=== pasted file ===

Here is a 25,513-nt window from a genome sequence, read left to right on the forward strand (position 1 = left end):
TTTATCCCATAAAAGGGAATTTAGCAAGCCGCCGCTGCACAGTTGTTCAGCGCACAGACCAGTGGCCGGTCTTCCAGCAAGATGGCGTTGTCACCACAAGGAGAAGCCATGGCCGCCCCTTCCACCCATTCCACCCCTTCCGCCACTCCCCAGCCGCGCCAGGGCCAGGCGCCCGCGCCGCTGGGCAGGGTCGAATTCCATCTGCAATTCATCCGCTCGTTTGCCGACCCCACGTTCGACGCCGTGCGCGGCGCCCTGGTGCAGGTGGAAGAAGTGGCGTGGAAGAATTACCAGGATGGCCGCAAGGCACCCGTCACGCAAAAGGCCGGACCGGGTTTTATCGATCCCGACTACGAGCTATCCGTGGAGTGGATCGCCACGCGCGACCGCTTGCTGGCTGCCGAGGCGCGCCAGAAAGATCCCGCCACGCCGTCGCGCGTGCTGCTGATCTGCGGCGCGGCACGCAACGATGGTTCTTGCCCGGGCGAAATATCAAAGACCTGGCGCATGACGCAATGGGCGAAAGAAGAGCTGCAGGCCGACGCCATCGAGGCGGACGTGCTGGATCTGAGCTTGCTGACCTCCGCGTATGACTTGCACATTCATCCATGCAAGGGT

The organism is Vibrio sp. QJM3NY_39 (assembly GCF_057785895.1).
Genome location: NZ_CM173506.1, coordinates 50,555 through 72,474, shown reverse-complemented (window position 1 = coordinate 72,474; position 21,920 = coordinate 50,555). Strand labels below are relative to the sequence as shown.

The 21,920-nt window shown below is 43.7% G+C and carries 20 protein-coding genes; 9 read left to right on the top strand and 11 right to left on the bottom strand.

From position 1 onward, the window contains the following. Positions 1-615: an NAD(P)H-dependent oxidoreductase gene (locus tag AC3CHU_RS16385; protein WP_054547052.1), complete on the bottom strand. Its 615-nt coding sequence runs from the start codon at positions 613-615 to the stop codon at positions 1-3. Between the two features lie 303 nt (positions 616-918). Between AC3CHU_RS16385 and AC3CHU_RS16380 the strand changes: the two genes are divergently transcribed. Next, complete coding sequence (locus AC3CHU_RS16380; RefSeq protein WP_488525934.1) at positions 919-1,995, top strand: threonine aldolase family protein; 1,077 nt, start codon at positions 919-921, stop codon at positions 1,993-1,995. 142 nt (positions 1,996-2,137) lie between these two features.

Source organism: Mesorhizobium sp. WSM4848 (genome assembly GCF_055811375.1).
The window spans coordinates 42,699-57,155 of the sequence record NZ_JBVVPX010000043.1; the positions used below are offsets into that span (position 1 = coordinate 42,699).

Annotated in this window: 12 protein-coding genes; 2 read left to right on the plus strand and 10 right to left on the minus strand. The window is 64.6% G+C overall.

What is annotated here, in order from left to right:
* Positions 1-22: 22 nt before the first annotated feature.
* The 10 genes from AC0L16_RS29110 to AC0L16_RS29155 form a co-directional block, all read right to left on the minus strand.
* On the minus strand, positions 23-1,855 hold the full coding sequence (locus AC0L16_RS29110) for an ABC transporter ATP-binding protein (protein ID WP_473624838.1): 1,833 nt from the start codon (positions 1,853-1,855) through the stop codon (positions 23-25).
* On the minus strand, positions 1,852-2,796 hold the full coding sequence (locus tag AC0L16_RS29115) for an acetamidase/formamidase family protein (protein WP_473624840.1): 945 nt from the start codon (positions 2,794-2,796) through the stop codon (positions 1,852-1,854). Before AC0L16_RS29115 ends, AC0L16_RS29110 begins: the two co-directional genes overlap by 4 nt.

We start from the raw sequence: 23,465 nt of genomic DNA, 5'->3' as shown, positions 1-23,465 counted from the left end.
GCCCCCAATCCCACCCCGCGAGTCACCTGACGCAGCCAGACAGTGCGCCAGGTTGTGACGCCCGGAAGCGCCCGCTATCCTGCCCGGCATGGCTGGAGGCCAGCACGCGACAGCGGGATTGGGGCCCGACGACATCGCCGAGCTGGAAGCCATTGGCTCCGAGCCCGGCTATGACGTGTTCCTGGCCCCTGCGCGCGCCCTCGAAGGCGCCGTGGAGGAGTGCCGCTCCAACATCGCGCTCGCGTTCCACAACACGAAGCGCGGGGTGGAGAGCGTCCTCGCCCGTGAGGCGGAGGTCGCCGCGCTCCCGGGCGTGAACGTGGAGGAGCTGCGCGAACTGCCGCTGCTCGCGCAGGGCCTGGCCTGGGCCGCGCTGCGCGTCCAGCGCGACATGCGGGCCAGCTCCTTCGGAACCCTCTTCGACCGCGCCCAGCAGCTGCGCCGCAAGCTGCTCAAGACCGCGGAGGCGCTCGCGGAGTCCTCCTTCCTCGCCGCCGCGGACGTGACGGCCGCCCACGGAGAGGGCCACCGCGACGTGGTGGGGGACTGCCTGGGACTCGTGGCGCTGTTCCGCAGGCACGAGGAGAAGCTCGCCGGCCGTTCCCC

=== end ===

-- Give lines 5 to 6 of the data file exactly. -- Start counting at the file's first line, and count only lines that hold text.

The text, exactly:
The 21,920-nt window shown below is 43.7% G+C and carries 20 protein-coding genes; 9 read left to right on the top strand and 11 right to left on the bottom strand.

From position 1 onward, the window contains the following. Positions 1-615: an NAD(P)H-dependent oxidoreductase gene (locus tag AC3CHU_RS16385; protein WP_054547052.1), complete on the bottom strand. Its 615-nt coding sequence runs from the start codon at positions 613-615 to the stop codon at positions 1-3. Between the two features lie 303 nt (positions 616-918). Between AC3CHU_RS16385 and AC3CHU_RS16380 the strand changes: the two genes are divergently transcribed. Next, complete coding sequence (locus AC3CHU_RS16380; RefSeq protein WP_488525934.1) at positions 919-1,995, top strand: threonine aldolase family protein; 1,077 nt, start codon at positions 919-921, stop codon at positions 1,993-1,995. 142 nt (positions 1,996-2,137) lie between these two features.